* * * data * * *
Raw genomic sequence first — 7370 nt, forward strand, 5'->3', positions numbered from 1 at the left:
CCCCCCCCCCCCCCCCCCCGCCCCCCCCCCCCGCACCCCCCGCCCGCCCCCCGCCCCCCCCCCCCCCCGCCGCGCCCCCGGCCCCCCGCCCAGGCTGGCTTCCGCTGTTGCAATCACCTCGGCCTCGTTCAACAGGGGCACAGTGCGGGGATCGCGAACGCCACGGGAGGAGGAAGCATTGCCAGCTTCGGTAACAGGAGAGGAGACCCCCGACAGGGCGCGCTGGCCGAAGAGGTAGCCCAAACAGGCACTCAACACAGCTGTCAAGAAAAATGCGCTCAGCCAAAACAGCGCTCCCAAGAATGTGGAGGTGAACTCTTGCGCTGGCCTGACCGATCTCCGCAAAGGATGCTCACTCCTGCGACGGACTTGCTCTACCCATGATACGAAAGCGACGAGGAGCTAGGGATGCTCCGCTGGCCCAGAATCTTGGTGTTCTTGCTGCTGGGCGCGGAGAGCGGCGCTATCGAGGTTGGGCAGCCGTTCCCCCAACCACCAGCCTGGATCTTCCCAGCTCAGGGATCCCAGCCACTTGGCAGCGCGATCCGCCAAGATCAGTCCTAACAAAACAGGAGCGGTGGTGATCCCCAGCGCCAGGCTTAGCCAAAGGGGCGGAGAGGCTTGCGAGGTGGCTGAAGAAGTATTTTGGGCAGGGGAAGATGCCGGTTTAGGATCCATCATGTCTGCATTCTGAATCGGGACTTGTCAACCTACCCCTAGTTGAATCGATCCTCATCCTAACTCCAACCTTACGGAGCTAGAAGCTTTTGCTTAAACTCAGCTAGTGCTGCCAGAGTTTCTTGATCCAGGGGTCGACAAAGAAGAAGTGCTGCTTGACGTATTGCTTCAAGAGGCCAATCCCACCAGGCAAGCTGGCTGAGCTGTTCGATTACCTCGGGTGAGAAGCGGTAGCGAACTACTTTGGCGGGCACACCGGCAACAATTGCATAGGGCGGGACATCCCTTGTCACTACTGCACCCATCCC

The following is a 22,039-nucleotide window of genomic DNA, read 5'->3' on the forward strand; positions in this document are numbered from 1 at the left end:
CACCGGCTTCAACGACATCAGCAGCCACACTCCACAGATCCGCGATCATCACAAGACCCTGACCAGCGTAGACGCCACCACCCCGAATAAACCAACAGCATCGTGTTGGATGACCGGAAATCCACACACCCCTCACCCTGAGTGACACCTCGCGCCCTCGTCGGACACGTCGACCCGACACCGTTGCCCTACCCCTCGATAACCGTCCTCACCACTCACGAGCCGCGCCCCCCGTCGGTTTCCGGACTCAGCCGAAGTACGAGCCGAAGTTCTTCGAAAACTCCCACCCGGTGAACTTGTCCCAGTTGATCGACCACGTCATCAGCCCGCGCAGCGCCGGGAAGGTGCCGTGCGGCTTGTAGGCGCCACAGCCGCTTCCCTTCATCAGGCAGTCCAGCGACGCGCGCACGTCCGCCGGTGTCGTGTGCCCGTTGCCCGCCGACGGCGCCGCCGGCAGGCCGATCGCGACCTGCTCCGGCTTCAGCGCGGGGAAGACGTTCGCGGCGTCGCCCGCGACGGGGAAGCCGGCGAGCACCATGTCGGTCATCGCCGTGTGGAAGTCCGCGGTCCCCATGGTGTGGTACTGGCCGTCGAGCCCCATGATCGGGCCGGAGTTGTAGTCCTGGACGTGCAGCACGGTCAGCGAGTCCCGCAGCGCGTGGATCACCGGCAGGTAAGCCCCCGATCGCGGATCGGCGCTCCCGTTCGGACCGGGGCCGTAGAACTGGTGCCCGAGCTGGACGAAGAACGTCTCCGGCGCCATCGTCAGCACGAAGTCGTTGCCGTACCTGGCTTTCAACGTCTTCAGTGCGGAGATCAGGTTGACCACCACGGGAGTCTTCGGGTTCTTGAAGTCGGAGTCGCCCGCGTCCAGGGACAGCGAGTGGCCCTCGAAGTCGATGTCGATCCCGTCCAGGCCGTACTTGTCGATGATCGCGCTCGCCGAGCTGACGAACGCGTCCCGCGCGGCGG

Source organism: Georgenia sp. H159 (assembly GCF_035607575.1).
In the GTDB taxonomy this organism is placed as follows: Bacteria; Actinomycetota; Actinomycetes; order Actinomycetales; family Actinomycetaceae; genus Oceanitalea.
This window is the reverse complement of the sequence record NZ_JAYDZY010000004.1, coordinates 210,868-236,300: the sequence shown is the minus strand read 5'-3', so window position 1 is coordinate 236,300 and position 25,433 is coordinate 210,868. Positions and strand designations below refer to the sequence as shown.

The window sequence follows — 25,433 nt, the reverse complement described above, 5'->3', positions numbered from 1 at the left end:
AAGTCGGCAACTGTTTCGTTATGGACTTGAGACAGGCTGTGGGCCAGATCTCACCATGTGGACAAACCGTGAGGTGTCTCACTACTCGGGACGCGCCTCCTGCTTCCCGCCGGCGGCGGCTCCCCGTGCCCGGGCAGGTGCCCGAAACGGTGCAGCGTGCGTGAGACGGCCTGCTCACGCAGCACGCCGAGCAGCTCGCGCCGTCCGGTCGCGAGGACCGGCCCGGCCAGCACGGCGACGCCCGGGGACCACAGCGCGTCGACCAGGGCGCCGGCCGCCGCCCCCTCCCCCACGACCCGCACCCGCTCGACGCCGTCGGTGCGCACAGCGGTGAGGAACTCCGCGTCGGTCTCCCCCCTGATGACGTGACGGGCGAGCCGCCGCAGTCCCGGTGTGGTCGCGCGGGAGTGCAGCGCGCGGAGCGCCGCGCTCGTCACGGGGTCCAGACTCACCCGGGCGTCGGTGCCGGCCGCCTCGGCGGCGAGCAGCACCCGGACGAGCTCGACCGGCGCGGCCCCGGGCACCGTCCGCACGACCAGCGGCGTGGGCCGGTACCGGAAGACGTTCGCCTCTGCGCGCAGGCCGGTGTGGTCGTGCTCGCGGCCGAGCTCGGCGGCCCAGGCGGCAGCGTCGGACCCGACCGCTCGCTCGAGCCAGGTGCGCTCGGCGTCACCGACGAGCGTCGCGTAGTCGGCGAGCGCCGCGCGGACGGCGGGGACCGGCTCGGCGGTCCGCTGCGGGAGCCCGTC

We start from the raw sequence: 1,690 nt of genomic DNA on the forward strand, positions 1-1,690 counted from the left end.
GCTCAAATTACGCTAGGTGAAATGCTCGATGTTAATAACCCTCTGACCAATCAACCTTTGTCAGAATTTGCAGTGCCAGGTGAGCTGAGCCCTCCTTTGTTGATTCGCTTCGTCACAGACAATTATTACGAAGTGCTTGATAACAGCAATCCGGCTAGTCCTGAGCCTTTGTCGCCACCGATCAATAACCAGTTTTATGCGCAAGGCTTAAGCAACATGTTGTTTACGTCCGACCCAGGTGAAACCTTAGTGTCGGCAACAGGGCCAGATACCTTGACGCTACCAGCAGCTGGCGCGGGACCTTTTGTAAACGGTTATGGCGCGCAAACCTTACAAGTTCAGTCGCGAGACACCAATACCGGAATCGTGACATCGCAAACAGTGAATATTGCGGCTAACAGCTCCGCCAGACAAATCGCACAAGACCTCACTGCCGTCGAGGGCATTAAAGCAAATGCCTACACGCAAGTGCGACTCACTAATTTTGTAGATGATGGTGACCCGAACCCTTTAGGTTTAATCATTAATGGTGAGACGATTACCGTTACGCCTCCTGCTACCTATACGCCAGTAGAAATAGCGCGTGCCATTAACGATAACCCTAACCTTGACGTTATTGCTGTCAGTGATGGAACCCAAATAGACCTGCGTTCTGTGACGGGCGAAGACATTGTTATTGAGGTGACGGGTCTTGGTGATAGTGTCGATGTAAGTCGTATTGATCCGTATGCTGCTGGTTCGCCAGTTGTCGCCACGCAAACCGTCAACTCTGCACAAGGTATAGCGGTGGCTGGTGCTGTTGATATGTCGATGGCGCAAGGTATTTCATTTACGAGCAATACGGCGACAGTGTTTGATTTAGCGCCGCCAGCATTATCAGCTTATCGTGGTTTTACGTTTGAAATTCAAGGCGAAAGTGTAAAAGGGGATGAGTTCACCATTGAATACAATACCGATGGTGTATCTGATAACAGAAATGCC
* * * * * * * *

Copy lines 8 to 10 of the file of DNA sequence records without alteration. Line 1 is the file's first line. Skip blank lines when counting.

The window sequence follows — 25,433 nt, the reverse complement described above, 5'->3', positions numbered from 1 at the left end:
AAGTCGGCAACTGTTTCGTTATGGACTTGAGACAGGCTGTGGGCCAGATCTCACCATGTGGACAAACCGTGAGGTGTCTCACTACTCGGGACGCGCCTCCTGCTTCCCGCCGGCGGCGGCTCCCCGTGCCCGGGCAGGTGCCCGAAACGGTGCAGCGTGCGTGAGACGGCCTGCTCACGCAGCACGCCGAGCAGCTCGCGCCGTCCGGTCGCGAGGACCGGCCCGGCCAGCACGGCGACGCCCGGGGACCACAGCGCGTCGACCAGGGCGCCGGCCGCCGCCCCCTCCCCCACGACCCGCACCCGCTCGACGCCGTCGGTGCGCACAGCGGTGAGGAACTCCGCGTCGGTCTCCCCCCTGATGACGTGACGGGCGAGCCGCCGCAGTCCCGGTGTGGTCGCGCGGGAGTGCAGCGCGCGGAGCGCCGCGCTCGTCACGGGGTCCAGACTCACCCGGGCGTCGGTGCCGGCCGCCTCGGCGGCGAGCAGCACCCGGACGAGCTCGACCGGCGCGGCCCCGGGCACCGTCCGCACGACCAGCGGCGTGGGCCGGTACCGGAAGACGTTCGCCTCTGCGCGCAGGCCGGTGTGGTCGTGCTCGCGGCCGAGCTCGGCGGCCCAGGCGGCAGCGTCGGACCCGACCGCTCGCTCGAGCCAGGTGCGCTCGGCGTCACCGACGAGCGTCGCGTAGTCGGCGAGCGCCGCGCGGACGGCGGGGACCGGCTCGGCGGTCCGCTGCGGGAGCCCGTC

We start from the raw sequence: 1,690 nt of genomic DNA on the forward strand, positions 1-1,690 counted from the left end.